3 Big U.S. Insurers to Keep Health Reform-Related Changes
As we’ve tweeted about several times in the last few days, the Supreme Court is coming close to a decision on the 2010 health overhaul, and it seems like just about everyone has a stake in the outcome – hospitals, state health departments, preexisting condition health insurance plans, politicians on both sides of the aisle, young adults and college students, and budget planners, to name a few. One of the big questions is how the federal government, states, and outside organizations will deal with the parts of the law that have already been implemented, if all or part of it is overturned.
Yesterday, the insurance sector began to answer that question. Three major insurers, UnitedHealth Group, Humana, and Aetna, pledged to keep the changes they have already made, which largely increase benefits for consumers. According to an article by Tom Murphy of the Associated Press, WellPoint, which runs Blue Cross Blue Shield plans in many states, plans to announce its decision after the Supreme Court ruling. Other major insurers are likely to do the same.
All three companies plan to continue to cover preventive care, such as vaccinations and screenings, without a co-payment. They will also continue to allow young adults up to age 26 to receive coverage through their parents’ plans. In addition, UnitedHealth and Humana plan to remove lifetime limits on benefits and end rescission (ending a contract retroactively) except when fraud has taken place.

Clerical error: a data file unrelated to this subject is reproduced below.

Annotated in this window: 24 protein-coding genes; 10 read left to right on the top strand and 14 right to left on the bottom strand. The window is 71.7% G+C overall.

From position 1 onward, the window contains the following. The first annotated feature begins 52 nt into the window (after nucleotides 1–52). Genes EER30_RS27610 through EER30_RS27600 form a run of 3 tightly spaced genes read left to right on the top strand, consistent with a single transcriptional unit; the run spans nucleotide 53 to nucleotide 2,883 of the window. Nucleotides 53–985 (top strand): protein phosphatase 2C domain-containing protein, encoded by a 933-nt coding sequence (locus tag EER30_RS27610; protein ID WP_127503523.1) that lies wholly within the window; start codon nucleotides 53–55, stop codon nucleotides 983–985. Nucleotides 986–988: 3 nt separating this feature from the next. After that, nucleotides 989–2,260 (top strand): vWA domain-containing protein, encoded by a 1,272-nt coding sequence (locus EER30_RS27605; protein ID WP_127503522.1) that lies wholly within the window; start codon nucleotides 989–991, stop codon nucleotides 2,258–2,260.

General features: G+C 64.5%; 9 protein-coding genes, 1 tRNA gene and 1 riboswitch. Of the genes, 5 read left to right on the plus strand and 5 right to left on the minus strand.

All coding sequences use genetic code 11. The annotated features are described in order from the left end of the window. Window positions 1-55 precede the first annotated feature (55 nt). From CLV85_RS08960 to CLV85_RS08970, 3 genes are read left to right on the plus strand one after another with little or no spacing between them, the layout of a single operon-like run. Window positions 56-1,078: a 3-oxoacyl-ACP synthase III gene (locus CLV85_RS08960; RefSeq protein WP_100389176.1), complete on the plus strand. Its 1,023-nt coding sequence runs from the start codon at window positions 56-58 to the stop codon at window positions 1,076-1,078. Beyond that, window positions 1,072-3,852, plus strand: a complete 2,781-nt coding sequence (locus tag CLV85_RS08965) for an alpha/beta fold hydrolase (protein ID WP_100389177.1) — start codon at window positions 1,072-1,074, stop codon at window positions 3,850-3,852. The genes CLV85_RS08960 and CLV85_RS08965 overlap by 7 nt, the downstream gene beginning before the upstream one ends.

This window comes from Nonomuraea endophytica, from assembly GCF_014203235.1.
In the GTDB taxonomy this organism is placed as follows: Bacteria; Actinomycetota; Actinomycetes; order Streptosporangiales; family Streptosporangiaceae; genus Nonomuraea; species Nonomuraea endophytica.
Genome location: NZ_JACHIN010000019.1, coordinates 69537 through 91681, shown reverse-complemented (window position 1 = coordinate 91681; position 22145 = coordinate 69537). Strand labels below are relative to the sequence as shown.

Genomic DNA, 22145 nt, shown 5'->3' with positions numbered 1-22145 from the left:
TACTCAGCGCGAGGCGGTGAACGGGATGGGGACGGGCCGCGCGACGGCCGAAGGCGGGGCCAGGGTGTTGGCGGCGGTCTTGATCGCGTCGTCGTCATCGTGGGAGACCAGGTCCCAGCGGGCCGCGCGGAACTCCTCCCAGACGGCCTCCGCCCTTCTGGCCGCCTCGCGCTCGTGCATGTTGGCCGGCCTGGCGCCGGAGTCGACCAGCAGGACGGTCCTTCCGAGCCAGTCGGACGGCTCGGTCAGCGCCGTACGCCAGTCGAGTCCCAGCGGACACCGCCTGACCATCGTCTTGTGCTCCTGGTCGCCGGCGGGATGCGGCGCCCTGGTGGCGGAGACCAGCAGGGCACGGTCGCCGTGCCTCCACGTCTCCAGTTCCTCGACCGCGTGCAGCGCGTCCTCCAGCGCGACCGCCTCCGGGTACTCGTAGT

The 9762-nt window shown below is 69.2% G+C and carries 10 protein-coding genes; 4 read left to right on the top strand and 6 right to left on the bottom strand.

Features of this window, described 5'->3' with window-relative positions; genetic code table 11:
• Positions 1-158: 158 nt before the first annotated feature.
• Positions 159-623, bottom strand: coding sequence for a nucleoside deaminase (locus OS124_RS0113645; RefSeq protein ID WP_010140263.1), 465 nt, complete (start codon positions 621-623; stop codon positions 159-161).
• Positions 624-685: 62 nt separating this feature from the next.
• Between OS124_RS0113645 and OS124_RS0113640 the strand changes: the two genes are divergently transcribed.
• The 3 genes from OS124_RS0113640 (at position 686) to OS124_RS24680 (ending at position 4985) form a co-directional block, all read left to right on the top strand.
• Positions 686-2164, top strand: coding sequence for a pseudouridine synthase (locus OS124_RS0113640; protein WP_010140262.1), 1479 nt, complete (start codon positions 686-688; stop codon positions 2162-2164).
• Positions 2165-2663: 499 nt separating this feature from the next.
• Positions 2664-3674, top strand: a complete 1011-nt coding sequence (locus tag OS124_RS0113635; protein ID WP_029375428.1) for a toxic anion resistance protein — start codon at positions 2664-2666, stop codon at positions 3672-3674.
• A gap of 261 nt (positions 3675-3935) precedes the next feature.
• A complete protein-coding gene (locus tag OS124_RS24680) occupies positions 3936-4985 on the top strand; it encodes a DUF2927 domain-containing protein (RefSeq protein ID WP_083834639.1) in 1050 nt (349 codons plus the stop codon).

Although insurance companies generally opposed health reform when it was being debated in 2009 and 2010, many of its early provisions – such as young adult dependent coverage and coverage for preventive care – have been extremely popular since they were implemented, and customers are used to them, writes Mr. Murphy. Their cost has also been accounted for through premium increases during the past few years.
For more information, see:
- June 12, 2012: Insurers Stand Firm on Benefits, Wall Street Journal
- June 12, 2012: Insurers Moves Show No Turning Back on U.S. Health Law, Bloomberg
- June 11, 2012: UnitedHealth, Humana Plan to Keep Overhaul Elements, Chicago Sun-Times